“Henceforth I call you not servants; for the servant knoweth not what his lord doeth: but I have called you friends; for all things that I have heard of my Father I have made known unto you.”
To be honest, I have never given much thought to this verse. (This is what happens when you actually start meditating on the Word – you realize that you’ve never given much “thought” to most of scripture!) I am very familiar with this verse, but I’ve never chewed on it and allowed it to enter into me.
As I have taken the last few weeks to meditate on it, I feel I have only scratched the surface. But I would like to share some things the Lord has shown me as I have sat quiet before Him and asked Him to reveal Himself. May He reveal Himself to you as well.
First of all, I have always divorced this verse from the verse before it. Read the verse by itself:
“Henceforth I call you not servants; for the servant does not know what his lord doeth: but I have called you friends; for all things that I have heard of my Father I have made known unto you.”
If I read this with no thought to context, it has a very nice “warm and fuzzy” message: Jesus calls me His friend not His servant. What’s wrong with that? Well, nothing exactly, but subtly I think this “friendship” requires nothing of me. To think that I can have a friendship with Christ (or anyone, for that matter) and it cost me nothing is a lie.
Now read the verse together with the verse before it:
“Ye are my friends, if you do whatsoever I command you. Henceforth I call you not servants; for the servant does not know what his lord doeth: but I have called you friends; for all things that I have heard of my Father I have made known unto you.”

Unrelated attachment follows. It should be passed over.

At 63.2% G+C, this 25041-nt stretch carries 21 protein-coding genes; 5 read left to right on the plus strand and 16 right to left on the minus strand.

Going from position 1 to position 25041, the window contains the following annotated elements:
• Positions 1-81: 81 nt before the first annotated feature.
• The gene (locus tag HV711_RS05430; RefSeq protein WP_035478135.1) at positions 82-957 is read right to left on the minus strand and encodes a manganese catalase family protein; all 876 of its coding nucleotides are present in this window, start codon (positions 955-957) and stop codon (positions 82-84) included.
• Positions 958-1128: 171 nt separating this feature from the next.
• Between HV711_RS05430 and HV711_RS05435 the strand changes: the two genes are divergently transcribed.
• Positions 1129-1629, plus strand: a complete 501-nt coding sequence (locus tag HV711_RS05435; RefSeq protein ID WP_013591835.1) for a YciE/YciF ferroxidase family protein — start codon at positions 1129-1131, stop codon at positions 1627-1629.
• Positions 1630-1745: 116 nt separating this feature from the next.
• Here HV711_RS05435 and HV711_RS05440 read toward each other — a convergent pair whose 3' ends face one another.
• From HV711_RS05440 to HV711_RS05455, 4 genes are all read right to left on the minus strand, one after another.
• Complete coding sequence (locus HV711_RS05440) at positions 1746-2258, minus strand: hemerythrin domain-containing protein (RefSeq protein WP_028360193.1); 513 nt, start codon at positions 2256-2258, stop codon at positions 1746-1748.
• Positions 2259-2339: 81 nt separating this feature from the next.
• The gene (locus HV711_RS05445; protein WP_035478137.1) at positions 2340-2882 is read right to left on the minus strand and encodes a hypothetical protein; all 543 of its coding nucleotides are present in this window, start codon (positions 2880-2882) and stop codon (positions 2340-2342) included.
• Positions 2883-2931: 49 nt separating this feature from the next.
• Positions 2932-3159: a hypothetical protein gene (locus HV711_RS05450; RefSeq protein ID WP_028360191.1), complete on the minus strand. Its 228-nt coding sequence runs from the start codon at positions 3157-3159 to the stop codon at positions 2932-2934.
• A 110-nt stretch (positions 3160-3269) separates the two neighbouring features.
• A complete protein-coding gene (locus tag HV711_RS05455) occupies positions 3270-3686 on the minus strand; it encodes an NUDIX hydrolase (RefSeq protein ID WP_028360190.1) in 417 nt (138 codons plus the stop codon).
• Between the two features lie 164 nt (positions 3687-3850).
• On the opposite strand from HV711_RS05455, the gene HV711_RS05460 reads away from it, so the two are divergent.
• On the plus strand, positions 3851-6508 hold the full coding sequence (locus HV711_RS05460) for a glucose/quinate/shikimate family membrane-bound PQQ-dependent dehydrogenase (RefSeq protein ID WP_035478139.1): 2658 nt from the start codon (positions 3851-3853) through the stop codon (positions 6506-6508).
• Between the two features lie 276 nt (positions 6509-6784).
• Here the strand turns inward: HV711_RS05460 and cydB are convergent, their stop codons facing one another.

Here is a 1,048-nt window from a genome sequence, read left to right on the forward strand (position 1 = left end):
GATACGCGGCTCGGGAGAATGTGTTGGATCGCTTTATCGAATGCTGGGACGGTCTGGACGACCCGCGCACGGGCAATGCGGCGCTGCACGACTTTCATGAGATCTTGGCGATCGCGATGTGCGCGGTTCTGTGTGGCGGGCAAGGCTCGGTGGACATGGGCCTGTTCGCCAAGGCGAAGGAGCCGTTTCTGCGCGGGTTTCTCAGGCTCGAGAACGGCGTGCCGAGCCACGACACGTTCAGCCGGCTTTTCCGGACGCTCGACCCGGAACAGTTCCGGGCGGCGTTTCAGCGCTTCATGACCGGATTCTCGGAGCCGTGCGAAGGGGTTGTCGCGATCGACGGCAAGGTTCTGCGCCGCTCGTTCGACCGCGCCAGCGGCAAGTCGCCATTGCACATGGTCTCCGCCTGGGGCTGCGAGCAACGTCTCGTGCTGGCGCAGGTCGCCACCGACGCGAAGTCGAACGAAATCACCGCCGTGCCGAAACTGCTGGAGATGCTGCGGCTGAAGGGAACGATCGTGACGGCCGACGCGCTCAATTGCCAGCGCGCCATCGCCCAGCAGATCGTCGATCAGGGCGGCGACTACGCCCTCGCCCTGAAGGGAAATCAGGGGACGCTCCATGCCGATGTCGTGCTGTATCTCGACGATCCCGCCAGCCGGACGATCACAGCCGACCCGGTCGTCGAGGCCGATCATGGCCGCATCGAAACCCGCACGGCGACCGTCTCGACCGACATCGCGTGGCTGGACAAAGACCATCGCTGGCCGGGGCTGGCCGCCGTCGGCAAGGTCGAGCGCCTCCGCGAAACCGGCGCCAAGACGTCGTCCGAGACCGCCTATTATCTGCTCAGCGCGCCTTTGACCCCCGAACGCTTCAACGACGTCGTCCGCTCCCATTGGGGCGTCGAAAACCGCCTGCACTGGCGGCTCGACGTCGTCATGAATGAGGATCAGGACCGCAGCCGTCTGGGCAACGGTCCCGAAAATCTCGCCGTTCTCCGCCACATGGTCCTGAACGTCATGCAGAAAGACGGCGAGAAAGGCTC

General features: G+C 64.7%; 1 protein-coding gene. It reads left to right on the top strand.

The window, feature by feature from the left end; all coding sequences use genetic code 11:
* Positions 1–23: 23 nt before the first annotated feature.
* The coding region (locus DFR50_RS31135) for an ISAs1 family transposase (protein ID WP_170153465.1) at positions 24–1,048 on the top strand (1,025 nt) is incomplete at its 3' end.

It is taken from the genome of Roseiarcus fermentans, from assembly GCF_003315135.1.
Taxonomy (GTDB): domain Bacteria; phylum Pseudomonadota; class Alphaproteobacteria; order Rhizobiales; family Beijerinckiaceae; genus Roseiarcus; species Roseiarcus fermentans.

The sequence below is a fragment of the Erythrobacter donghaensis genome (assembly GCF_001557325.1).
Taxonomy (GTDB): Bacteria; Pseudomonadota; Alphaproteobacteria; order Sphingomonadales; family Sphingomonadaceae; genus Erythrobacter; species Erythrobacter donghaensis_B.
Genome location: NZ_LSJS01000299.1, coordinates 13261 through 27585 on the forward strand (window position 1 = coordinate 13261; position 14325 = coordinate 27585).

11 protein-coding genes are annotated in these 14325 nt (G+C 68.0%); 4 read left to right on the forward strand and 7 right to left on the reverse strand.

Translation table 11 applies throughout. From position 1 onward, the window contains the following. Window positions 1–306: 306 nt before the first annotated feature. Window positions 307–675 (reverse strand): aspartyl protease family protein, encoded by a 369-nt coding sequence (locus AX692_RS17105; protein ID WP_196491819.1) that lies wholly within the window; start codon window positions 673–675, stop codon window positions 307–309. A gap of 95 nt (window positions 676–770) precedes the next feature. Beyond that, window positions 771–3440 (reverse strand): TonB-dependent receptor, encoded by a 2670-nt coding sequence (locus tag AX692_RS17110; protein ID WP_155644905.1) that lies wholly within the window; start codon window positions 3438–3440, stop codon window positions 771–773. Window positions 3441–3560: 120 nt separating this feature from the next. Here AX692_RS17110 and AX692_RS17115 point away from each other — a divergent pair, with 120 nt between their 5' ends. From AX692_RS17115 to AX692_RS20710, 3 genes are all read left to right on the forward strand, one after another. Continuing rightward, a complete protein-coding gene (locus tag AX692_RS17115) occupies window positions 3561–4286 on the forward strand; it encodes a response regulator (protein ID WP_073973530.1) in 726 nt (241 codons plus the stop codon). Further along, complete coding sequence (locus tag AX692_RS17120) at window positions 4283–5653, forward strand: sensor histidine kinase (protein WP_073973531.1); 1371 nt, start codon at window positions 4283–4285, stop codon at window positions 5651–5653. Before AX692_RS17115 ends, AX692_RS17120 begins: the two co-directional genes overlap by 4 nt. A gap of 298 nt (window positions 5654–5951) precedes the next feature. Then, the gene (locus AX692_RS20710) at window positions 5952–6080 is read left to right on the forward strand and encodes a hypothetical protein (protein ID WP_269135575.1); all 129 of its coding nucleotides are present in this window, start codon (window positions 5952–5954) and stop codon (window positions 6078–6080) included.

Do you see the difference – Jesus just defined His friends. We don’t become His friends because He is being nice to us, and wanting us to be cozy and comfortable. “My friends” is referring to an exclusive group of people. Namely, those who “do whatsoever He commands.”
At first this might sound like manipulation. Think of two little kids interacting: “If you do this, you can be my friend.” However, this is NOT a manipulative statement – it is merely a statement of fact. Jesus is here defining who His friends are (and thus defining who His friends are not). Interesting…so we are not all Jesus’ friends? Correct. We are NOT all Jesus’ friends. We are His friends only if we do what He commands (i.e., abide, i.e., keep).
Friendship takes two. Friendship never takes one. I can be friendly toward a person and not be friends with them. I can even pursue a friendship with a person and still not be friends with them. Unless that other person turns toward me and allows me to know them and attempts to get to know me, we will never be friends. Friendship requires two – two must turn toward each other and begin to share themselves with each other.
The Lord’s desire is that we would be friends – those with whom He can fellowship and share His heart! Wow! As I consider this, I am blown away at the humility of God! He desires friendship with mankind?! With me?! Yes, He does. If you are abiding in Him and receiving life from Him, you are in a position for Him to share Himself with you.
John 14:21, “He that hath my commandments, and keepeth them, he it is that loveth me: and he that loveth me shall be loved of my Father, and I will love him and will manifest myself to him.”
Psalm 25:14, “The secret of the LORD is with them that fear him; and he will shew them his covenant.”